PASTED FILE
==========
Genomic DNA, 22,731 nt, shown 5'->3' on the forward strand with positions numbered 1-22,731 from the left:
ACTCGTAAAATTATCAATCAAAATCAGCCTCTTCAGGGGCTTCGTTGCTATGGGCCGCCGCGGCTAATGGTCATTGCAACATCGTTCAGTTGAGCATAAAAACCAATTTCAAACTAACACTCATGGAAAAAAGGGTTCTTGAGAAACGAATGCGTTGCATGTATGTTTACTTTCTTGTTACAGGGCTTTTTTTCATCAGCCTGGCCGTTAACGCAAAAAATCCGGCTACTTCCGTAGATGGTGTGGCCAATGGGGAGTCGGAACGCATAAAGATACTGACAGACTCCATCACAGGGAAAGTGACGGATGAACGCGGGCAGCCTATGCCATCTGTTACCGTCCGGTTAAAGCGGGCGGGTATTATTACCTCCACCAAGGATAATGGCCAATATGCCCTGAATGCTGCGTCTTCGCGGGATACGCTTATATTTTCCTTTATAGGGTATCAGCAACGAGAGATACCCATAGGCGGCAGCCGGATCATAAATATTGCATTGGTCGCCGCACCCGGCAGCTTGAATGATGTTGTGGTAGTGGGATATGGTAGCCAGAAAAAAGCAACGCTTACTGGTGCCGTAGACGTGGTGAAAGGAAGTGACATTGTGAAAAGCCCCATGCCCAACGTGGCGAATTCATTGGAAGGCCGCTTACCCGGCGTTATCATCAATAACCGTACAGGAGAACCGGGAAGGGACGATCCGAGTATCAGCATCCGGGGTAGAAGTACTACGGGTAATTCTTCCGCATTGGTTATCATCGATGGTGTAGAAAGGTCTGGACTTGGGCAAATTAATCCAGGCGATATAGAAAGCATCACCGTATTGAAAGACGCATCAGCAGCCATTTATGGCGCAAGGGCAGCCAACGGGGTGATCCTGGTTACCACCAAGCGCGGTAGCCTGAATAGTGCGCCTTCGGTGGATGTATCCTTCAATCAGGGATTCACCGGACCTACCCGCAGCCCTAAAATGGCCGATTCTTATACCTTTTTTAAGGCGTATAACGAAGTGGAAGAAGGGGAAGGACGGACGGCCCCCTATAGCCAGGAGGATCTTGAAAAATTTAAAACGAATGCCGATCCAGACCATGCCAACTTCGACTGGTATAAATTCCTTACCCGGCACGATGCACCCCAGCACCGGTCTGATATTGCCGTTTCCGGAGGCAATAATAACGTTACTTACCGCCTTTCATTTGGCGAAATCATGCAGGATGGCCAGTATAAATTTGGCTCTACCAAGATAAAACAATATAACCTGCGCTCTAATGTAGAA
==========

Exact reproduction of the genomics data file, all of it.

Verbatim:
Genomic DNA, 22,731 nt, shown 5'->3' on the forward strand with positions numbered 1-22,731 from the left:
ACTCGTAAAATTATCAATCAAAATCAGCCTCTTCAGGGGCTTCGTTGCTATGGGCCGCCGCGGCTAATGGTCATTGCAACATCGTTCAGTTGAGCATAAAAACCAATTTCAAACTAACACTCATGGAAAAAAGGGTTCTTGAGAAACGAATGCGTTGCATGTATGTTTACTTTCTTGTTACAGGGCTTTTTTTCATCAGCCTGGCCGTTAACGCAAAAAATCCGGCTACTTCCGTAGATGGTGTGGCCAATGGGGAGTCGGAACGCATAAAGATACTGACAGACTCCATCACAGGGAAAGTGACGGATGAACGCGGGCAGCCTATGCCATCTGTTACCGTCCGGTTAAAGCGGGCGGGTATTATTACCTCCACCAAGGATAATGGCCAATATGCCCTGAATGCTGCGTCTTCGCGGGATACGCTTATATTTTCCTTTATAGGGTATCAGCAACGAGAGATACCCATAGGCGGCAGCCGGATCATAAATATTGCATTGGTCGCCGCACCCGGCAGCTTGAATGATGTTGTGGTAGTGGGATATGGTAGCCAGAAAAAAGCAACGCTTACTGGTGCCGTAGACGTGGTGAAAGGAAGTGACATTGTGAAAAGCCCCATGCCCAACGTGGCGAATTCATTGGAAGGCCGCTTACCCGGCGTTATCATCAATAACCGTACAGGAGAACCGGGAAGGGACGATCCGAGTATCAGCATCCGGGGTAGAAGTACTACGGGTAATTCTTCCGCATTGGTTATCATCGATGGTGTAGAAAGGTCTGGACTTGGGCAAATTAATCCAGGCGATATAGAAAGCATCACCGTATTGAAAGACGCATCAGCAGCCATTTATGGCGCAAGGGCAGCCAACGGGGTGATCCTGGTTACCACCAAGCGCGGTAGCCTGAATAGTGCGCCTTCGGTGGATGTATCCTTCAATCAGGGATTCACCGGACCTACCCGCAGCCCTAAAATGGCCGATTCTTATACCTTTTTTAAGGCGTATAACGAAGTGGAAGAAGGGGAAGGACGGACGGCCCCCTATAGCCAGGAGGATCTTGAAAAATTTAAAACGAATGCCGATCCAGACCATGCCAACTTCGACTGGTATAAATTCCTTACCCGGCACGATGCACCCCAGCACCGGTCTGATATTGCCGTTTCCGGAGGCAATAATAACGTTACTTACCGCCTTTCATTTGGCGAAATCATGCAGGATGGCCAGTATAAATTTGGCTCTACCAAGATAAAACAATATAACCTGCGCTCTAATGTAGAA